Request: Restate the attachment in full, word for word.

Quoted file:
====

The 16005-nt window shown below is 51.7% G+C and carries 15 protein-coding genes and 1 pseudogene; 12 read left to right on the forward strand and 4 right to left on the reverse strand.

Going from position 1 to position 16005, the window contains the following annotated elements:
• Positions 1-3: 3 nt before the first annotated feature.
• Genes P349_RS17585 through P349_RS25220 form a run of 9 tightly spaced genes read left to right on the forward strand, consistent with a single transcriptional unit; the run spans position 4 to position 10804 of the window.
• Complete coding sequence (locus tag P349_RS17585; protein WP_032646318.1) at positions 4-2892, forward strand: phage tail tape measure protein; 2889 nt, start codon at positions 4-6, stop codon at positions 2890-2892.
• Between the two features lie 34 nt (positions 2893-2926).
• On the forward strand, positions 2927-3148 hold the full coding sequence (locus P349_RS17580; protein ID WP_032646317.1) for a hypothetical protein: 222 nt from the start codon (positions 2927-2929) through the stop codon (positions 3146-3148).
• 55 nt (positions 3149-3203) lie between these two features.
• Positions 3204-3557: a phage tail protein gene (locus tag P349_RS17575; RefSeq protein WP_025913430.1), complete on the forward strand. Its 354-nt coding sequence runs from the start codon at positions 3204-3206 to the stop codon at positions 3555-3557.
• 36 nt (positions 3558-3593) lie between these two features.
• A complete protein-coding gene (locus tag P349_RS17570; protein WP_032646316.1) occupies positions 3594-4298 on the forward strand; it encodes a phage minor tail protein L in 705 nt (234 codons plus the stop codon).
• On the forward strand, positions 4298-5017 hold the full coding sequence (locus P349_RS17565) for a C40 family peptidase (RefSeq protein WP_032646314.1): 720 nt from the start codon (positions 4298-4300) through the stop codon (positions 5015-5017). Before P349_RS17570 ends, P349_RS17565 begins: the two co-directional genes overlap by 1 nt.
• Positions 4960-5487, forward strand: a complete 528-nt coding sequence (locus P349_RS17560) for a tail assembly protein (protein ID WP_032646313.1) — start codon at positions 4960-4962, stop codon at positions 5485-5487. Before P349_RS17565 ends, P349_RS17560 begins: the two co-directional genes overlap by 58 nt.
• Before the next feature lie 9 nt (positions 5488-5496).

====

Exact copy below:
The 16005-nt window shown below is 51.7% G+C and carries 15 protein-coding genes and 1 pseudogene; 12 read left to right on the forward strand and 4 right to left on the reverse strand.

Going from position 1 to position 16005, the window contains the following annotated elements:
• Positions 1-3: 3 nt before the first annotated feature.
• Genes P349_RS17585 through P349_RS25220 form a run of 9 tightly spaced genes read left to right on the forward strand, consistent with a single transcriptional unit; the run spans position 4 to position 10804 of the window.
• Complete coding sequence (locus tag P349_RS17585; protein WP_032646318.1) at positions 4-2892, forward strand: phage tail tape measure protein; 2889 nt, start codon at positions 4-6, stop codon at positions 2890-2892.
• Between the two features lie 34 nt (positions 2893-2926).
• On the forward strand, positions 2927-3148 hold the full coding sequence (locus P349_RS17580; protein ID WP_032646317.1) for a hypothetical protein: 222 nt from the start codon (positions 2927-2929) through the stop codon (positions 3146-3148).
• 55 nt (positions 3149-3203) lie between these two features.
• Positions 3204-3557: a phage tail protein gene (locus tag P349_RS17575; RefSeq protein WP_025913430.1), complete on the forward strand. Its 354-nt coding sequence runs from the start codon at positions 3204-3206 to the stop codon at positions 3555-3557.
• 36 nt (positions 3558-3593) lie between these two features.
• A complete protein-coding gene (locus tag P349_RS17570; protein WP_032646316.1) occupies positions 3594-4298 on the forward strand; it encodes a phage minor tail protein L in 705 nt (234 codons plus the stop codon).
• On the forward strand, positions 4298-5017 hold the full coding sequence (locus P349_RS17565) for a C40 family peptidase (RefSeq protein WP_032646314.1): 720 nt from the start codon (positions 4298-4300) through the stop codon (positions 5015-5017). Before P349_RS17570 ends, P349_RS17565 begins: the two co-directional genes overlap by 1 nt.
• Positions 4960-5487, forward strand: a complete 528-nt coding sequence (locus P349_RS17560) for a tail assembly protein (protein ID WP_032646313.1) — start codon at positions 4960-4962, stop codon at positions 5485-5487. Before P349_RS17565 ends, P349_RS17560 begins: the two co-directional genes overlap by 58 nt.
• Before the next feature lie 9 nt (positions 5488-5496).